Genes May Predict Who Responds to Inhalers

Genetics could explain why 40 percent of asthma sufferers do not respond to inhaled steroids

/ Author:  / Reviewed by: Joseph V. Madia, MD

(RxWiki News) A genetic difference may explain why some asthma sufferers respond well to inhalers and some don't. About 40 percent of asthma patients don't respond well to inhaled steroids.

Asthma patients who inherit two copies of a certain gene variant are much less likely to respond to inhalers as opposed to patients with two copies of a common version of the gene, Reuters reported.

"Ask about alternate treatments if you get little relief from an inhaler."

Dr. Kelan Tantisira, assistant professor of medicine at Brigham and Women's Hospital, found that individuals who inherit two copies of a genetic variant of the GLCCI1 gene are less likely to respond to inhaled steroids, a common asthma treatment that works by reducing airway swelling.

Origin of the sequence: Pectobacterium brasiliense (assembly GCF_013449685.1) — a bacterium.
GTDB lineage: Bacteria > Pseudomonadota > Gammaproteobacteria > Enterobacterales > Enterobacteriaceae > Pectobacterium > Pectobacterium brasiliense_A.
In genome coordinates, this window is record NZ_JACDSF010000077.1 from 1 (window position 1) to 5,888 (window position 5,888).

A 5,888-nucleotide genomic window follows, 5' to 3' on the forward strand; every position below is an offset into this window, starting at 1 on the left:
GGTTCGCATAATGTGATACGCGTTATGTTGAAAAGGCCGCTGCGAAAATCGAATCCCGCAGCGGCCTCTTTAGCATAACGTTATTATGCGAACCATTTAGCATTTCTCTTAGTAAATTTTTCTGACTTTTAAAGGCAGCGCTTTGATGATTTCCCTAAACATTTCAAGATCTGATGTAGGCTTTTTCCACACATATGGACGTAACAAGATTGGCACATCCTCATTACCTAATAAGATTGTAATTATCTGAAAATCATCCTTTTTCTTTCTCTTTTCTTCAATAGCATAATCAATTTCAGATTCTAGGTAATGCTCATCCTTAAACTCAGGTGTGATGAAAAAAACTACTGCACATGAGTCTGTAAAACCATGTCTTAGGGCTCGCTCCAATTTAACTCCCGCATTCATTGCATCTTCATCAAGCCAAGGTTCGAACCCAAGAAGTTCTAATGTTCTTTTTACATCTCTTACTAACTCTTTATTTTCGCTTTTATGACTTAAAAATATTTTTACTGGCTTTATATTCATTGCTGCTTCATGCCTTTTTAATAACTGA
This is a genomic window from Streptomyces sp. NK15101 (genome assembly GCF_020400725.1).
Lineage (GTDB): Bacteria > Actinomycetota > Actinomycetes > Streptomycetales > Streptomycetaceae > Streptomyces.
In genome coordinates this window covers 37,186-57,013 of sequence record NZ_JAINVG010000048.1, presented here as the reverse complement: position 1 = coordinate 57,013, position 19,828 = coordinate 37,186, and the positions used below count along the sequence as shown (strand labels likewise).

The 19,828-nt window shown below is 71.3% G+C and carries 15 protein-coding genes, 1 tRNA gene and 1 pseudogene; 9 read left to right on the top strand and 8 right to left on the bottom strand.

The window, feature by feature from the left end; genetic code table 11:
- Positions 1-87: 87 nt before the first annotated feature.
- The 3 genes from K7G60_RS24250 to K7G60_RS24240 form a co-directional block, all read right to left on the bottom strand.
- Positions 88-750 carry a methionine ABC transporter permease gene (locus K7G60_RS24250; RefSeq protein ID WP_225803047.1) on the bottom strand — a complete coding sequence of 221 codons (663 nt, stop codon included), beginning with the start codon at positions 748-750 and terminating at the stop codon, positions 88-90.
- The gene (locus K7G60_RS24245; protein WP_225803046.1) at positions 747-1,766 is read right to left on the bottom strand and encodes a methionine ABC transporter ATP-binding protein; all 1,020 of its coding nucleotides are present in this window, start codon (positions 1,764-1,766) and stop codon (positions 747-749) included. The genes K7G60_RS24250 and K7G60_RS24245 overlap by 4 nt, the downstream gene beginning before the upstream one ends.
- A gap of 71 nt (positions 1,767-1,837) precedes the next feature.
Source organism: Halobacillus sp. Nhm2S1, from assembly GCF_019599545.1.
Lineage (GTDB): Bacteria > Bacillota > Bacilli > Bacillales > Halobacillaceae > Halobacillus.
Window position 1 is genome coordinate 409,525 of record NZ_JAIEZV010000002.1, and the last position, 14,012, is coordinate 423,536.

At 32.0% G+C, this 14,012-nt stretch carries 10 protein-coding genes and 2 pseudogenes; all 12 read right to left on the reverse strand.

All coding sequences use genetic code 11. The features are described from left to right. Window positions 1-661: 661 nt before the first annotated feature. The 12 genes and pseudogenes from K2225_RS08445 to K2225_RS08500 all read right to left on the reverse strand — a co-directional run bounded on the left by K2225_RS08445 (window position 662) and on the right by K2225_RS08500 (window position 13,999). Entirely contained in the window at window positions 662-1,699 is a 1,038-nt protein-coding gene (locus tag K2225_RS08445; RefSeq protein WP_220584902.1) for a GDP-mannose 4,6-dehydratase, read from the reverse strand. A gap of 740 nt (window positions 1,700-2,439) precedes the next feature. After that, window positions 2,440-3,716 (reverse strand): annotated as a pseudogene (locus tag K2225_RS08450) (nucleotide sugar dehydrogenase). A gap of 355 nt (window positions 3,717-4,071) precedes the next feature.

Investigators from both Brigham and Women's Hospital and Harvard Medical School tested the genetic information of 1,000 participants already enrolled in a clinical trial to test the effectiveness of various asthma treatments.

They used a family model to study the genetic makeup of children with asthma and their parents to pinpoint genes that could contribute to a response to inhaled steroids.

In patients that did not respond well to inhaled steroids, the treatment prompted an improvement of only a third of the level of lung improvement seen in patients with two copies of the more common gene variant.

Clinical trials still are need to see if treatments can be improved based on the genetic response of patients.

The research was presented Monday at the European Respiratory Society Congress in Amsterdam.

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Review Date: 
September 26, 2011
Last Updated:
September 26, 2011